Analysis: What does it take to win I’m A Celebrity…Get Me Out Of Here?
With the 21st series of I’m a Celebrity…Get Me Out Of Here set to hit our screens this November, we’ve crunched the numbers behind the previous 20 competitions to work out what it takes to win.
The show pits 12 famous contestants against each other, with 10 arriving on day one and two more joining within the first week.
As in 2020, Covid-19 restrictions mean the 2021 edition of the show will be broadcast from Gwrych Castle in Wales rather than Australia.
Will a male or female contestant win “I’m a Celebrity…”?
In the 20 series of the show that have aired so far, men have won more times overall: 11 to nine. Seven of the first nine series were won by a male contestant but the tide has since turned against them.
Since 2015 there have been six winners and five of them have been women, with Harry Redknapp’s triumph in 2018 alone preventing a clean sweep by female celebrities.
Does age matter in “I’m a Celebrity…”?
Youth has been a huge ingredient to success on the show to date: the younger you are, the better your chances of winning have been.
Exactly one in every six contestants who were in their twenties at the start of the series have gone on to win, which is more than twice the proportion of any other age group.
This includes four of the last six winners, all of whom were women.
The proportion of winning contestants drops to one in 12 for those in their thirties and further still for older celebrities.
Almost half of the winners to date were under 30 when the series started while only one of the 32 contestants aged 60 or over went on to win – Redknapp in 2018.
Who fares best in trials on “I’m a Celebrity…”?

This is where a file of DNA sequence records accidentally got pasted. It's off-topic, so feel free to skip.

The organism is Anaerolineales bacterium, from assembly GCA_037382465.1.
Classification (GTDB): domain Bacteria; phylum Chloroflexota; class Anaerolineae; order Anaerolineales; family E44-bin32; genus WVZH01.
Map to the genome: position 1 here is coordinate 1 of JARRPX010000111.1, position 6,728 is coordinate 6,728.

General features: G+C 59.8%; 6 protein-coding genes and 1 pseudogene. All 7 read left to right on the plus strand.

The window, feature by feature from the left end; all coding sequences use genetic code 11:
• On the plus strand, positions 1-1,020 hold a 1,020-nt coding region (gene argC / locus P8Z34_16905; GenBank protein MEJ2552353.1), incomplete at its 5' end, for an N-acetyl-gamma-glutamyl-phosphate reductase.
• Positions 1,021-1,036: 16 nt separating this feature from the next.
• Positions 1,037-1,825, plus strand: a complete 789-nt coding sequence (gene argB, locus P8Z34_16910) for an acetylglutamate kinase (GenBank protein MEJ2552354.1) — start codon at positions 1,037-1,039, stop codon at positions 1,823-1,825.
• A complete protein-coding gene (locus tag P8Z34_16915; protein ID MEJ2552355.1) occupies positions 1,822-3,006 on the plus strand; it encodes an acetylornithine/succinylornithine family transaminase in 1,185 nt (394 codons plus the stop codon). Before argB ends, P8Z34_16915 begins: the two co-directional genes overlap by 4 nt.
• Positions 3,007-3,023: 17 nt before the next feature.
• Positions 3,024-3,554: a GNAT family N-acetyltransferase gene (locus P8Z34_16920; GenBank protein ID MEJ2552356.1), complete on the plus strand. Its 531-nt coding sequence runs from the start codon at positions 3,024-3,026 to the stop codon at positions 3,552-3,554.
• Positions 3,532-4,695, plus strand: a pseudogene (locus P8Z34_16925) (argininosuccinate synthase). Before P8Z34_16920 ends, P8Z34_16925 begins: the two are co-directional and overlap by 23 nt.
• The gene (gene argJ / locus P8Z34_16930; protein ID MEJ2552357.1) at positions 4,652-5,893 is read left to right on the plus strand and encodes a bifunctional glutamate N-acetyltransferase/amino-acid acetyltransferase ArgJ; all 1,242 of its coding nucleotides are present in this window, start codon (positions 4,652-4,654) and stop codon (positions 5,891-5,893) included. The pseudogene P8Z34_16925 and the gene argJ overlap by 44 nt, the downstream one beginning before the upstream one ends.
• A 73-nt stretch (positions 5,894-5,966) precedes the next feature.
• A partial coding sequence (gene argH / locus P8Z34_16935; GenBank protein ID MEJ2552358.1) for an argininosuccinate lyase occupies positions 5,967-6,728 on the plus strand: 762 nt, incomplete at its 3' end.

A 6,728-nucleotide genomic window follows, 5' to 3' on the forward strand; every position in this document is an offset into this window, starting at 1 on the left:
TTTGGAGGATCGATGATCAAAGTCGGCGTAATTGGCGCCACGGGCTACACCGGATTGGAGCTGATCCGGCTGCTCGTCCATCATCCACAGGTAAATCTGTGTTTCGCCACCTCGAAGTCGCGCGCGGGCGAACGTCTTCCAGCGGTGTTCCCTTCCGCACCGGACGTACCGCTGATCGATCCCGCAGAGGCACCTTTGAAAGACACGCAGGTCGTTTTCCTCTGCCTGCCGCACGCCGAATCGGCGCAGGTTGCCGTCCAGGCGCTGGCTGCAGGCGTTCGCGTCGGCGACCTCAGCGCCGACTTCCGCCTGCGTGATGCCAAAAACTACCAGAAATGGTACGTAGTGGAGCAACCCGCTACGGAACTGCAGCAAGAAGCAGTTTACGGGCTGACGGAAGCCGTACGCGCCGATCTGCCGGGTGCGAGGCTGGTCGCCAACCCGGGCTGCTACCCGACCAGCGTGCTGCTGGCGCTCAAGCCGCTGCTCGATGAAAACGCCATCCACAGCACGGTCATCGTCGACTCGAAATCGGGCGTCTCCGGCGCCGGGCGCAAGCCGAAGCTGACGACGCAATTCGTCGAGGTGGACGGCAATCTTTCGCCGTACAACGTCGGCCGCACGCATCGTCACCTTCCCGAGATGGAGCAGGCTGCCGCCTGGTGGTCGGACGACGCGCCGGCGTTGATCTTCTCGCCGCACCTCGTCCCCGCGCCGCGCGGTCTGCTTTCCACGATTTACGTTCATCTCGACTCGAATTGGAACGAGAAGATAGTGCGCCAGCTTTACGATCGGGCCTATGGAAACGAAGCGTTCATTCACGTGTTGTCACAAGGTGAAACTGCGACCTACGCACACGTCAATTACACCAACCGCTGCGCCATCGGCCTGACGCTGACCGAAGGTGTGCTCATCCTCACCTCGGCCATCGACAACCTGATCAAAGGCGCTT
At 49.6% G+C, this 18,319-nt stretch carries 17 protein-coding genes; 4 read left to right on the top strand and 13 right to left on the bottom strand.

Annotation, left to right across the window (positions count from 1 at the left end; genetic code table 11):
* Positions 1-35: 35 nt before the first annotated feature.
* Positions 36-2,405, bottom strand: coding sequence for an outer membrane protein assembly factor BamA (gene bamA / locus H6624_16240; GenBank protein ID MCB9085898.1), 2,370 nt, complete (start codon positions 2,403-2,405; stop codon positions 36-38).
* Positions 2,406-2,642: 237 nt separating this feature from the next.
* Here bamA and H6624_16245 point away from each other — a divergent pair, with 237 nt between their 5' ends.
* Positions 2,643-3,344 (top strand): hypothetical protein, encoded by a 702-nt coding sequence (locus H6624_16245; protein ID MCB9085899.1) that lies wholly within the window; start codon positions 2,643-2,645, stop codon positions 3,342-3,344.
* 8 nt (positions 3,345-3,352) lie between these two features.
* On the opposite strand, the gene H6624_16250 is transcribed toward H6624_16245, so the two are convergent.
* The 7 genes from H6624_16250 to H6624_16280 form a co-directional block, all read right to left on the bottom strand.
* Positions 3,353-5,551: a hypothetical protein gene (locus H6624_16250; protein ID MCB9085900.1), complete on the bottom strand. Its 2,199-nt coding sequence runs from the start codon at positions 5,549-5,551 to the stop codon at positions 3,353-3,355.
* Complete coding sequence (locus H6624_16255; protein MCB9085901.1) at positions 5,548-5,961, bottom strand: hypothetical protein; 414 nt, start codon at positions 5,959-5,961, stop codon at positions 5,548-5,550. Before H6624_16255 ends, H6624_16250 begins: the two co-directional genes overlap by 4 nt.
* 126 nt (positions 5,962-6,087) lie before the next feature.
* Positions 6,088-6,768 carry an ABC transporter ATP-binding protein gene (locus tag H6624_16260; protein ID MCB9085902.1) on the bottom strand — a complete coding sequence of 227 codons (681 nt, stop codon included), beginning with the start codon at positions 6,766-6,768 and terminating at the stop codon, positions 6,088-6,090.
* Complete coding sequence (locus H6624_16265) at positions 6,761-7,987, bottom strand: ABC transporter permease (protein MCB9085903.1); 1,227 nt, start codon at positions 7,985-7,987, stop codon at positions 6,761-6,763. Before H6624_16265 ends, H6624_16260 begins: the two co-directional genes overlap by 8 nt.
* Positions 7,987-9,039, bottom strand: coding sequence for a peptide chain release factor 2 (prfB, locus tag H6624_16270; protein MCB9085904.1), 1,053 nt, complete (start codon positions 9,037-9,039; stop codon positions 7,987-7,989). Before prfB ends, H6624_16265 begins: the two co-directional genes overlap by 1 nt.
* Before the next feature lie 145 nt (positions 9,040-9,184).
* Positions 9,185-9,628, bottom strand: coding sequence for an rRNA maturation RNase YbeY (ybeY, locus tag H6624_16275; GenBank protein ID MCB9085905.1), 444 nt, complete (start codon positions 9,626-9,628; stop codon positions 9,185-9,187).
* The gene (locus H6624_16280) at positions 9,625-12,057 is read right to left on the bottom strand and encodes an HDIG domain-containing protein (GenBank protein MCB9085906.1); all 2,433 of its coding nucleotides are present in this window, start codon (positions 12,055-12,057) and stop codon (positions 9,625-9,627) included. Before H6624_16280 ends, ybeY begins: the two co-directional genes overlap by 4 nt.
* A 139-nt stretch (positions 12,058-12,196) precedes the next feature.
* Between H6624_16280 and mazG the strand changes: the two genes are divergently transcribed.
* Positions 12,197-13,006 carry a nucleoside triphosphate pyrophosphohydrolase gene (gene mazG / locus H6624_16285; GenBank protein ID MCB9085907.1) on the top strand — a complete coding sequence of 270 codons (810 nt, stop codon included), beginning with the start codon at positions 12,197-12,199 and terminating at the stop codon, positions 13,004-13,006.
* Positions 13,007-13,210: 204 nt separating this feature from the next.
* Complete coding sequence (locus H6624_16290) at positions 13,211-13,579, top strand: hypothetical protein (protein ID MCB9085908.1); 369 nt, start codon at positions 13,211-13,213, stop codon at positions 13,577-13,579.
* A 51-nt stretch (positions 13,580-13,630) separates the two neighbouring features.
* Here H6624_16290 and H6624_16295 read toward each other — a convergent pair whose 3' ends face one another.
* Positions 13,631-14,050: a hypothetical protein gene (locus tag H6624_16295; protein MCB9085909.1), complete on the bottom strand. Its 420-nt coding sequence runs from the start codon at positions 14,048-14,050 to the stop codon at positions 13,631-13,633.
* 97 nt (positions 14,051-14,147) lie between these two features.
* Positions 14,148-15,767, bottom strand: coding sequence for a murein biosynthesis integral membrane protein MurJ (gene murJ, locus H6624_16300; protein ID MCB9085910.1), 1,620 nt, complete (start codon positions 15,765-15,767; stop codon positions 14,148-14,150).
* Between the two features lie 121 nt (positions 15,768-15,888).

There are seven celebrity careers which have been represented at least 10 times on the show to date and three of them have won more than four stars out of every five available.
Comedians – who presumably know how to laugh at themselves – have been the most successful, narrowly edging out former reality show contestants and presenters with almost 83 per cent of possible stars earned.
The worst-performing group so far have been models, earning closer to two-thirds of the stars available in the trials they’ve undertaken.
Who could walk away from “I’m a Celebrity”?
There have been some dramatic walkouts over the years, with 17 celebrities choosing to leave before being eliminated.
With the most recent unscheduled departure having taken place in 2017, we’ve now gone three years without one and are surely overdue some drama.
Recent history suggests that if we do see someone choosing to pack their bags then they’ll be male.
While the gender split of surprise leavers has been pretty even overall, seven of the last nine voluntary exits have been made by men.
Who will be the first person to leave “I’m a Celebrity…”?
Regardless of whether the first person to leave is eliminated or departs of their own volition, it’s more likely to be a male contestant as it has been in 13 of the previous 20 series.
This means that men outnumber women by almost two to one among this unlucky group.
Another interesting pattern is that four of the last eight celebrities to leave the camp first were not there from the start. This suggests those who aren’t on camera from day one of a series are at a disadvantage.
In fact half of the late arrivals since 2013 – eight out of 16 – were also among the first three to leave.
Therefore, while it’s not impossible for a latecomer to win the show – just ask Christopher Biggins or Vicky Pattison – it’s much more likely their stay will be a brief one.
Do the trials matter in “I’m a Celebrity…”?
Performance in the trials definitely factors into who wins the series.
Only two of the 20 previous winners failed to take maximum stars from any of their trials, with the most recent being way back in series five.
In fact, nine of the 11 winners since series nine took the maximum number of stars from more than half of the trials they participated in.
However, performing poorly early on doesn’t seem to matter that much for eventual winners.
When we analysed the proportion of stars won in the first five trials of a series, we found those who performed better tended to survive longer without being eliminated.
The runners-up earned a higher share than those finishing third, who in turn out-earned those who finished fourth and so on.
While this wasn’t at all unexpected, what was surprising was the eventual winners broke this pattern.
The average winner earned a smaller share of possible stars than the average sixth-placed contestant, suggesting a celebrity’s popularity can more than compensate for a disappointing start.
All odds and markets are correct at the time of publication